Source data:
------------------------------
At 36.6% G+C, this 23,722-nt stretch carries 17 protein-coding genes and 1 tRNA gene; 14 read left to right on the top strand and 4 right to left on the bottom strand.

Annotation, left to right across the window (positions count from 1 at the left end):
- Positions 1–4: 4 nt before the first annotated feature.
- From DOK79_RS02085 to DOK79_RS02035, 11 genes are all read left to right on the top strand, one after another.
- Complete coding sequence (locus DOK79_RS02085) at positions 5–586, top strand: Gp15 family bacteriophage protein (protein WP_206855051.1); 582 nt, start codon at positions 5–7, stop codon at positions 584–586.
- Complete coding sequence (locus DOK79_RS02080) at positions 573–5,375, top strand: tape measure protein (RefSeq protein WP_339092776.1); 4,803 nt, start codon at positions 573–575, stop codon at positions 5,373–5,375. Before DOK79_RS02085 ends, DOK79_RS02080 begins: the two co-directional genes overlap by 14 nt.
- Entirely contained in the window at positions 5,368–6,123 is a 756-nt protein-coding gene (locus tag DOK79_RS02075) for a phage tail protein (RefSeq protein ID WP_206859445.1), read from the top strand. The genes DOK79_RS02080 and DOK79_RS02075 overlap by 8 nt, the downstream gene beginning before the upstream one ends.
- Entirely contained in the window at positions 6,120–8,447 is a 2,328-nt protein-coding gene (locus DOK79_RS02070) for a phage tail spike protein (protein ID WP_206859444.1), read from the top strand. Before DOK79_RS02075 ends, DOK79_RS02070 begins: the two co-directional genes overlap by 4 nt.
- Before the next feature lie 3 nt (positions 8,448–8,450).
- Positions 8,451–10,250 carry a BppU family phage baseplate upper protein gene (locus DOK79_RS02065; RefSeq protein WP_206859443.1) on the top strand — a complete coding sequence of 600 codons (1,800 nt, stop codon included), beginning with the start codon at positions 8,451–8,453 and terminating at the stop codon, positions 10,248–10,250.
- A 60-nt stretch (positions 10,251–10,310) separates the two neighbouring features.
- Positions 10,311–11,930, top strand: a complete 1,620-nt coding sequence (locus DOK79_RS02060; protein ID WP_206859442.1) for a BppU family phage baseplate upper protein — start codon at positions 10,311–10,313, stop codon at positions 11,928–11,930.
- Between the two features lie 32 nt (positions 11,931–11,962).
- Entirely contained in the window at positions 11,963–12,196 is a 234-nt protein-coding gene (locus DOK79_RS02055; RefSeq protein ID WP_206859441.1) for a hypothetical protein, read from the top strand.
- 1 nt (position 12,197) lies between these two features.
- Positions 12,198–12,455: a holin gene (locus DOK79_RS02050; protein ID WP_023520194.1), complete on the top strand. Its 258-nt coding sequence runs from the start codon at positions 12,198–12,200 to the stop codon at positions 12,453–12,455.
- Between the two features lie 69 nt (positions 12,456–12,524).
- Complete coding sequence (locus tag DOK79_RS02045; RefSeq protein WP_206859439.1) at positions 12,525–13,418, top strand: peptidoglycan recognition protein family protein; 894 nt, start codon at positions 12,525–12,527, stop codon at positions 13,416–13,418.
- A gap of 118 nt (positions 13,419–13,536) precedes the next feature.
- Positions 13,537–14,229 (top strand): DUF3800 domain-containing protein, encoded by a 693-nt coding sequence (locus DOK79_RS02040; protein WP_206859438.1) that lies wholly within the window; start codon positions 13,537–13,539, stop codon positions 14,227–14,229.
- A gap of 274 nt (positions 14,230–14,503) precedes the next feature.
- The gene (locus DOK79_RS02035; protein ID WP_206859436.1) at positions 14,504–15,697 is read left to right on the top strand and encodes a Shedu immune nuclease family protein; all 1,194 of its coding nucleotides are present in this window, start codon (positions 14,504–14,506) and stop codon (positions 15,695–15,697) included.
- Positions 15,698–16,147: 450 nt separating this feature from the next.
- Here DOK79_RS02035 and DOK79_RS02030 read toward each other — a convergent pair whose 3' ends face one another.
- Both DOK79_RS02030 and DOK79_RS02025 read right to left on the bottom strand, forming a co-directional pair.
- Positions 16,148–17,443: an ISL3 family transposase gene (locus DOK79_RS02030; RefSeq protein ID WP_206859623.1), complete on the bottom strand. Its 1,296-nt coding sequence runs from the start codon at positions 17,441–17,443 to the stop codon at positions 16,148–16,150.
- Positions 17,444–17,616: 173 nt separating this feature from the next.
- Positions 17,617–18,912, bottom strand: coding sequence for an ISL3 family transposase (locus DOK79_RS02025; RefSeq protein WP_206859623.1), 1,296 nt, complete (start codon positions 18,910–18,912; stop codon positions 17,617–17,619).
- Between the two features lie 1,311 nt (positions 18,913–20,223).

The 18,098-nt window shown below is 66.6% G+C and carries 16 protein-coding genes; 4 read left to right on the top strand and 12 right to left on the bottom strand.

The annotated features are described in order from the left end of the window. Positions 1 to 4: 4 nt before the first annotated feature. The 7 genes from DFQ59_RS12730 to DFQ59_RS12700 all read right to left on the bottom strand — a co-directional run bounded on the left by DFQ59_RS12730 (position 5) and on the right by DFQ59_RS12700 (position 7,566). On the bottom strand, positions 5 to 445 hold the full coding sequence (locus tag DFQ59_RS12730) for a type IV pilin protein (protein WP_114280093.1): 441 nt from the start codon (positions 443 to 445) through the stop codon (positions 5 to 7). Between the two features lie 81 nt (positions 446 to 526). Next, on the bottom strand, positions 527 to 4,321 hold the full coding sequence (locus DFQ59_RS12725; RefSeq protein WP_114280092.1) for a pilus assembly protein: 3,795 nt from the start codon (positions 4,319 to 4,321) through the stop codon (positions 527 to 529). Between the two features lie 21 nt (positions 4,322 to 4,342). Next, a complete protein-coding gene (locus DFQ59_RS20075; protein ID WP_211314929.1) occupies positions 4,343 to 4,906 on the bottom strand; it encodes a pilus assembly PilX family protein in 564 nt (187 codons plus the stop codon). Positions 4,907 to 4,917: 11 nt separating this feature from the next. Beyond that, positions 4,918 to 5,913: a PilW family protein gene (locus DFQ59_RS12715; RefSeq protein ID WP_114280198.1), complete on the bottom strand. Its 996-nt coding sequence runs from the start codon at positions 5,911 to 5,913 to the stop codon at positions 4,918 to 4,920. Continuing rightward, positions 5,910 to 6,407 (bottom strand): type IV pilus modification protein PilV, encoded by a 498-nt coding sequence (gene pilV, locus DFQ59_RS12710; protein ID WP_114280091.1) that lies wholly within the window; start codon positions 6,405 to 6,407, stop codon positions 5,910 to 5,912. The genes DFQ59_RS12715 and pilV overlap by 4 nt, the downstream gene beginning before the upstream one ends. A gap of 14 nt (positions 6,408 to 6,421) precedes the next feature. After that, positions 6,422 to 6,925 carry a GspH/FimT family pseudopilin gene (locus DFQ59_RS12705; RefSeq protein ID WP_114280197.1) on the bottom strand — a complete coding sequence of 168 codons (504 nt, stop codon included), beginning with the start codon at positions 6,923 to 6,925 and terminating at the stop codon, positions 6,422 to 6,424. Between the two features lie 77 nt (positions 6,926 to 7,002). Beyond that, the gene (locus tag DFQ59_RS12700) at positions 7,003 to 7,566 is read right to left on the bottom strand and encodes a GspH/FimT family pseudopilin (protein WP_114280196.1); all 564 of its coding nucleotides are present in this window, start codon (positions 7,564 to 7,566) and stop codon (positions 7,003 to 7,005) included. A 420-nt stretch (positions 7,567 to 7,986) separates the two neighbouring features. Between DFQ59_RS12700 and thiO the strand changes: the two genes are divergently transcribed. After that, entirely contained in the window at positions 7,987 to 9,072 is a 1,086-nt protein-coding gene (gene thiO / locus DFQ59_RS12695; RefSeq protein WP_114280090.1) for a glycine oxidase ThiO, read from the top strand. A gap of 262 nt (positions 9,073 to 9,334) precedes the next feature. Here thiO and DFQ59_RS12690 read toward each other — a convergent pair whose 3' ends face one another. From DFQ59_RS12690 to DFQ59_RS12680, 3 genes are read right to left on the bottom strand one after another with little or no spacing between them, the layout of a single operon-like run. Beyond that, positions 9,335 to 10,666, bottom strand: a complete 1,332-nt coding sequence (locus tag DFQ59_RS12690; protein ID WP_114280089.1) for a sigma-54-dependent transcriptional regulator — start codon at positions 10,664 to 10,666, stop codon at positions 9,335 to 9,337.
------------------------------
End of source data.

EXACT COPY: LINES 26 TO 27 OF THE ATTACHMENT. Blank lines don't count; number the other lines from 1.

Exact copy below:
- Positions 16,148–17,443: an ISL3 family transposase gene (locus DOK79_RS02030; RefSeq protein ID WP_206859623.1), complete on the bottom strand. Its 1,296-nt coding sequence runs from the start codon at positions 17,441–17,443 to the stop codon at positions 16,148–16,150.
- Positions 17,444–17,616: 173 nt separating this feature from the next.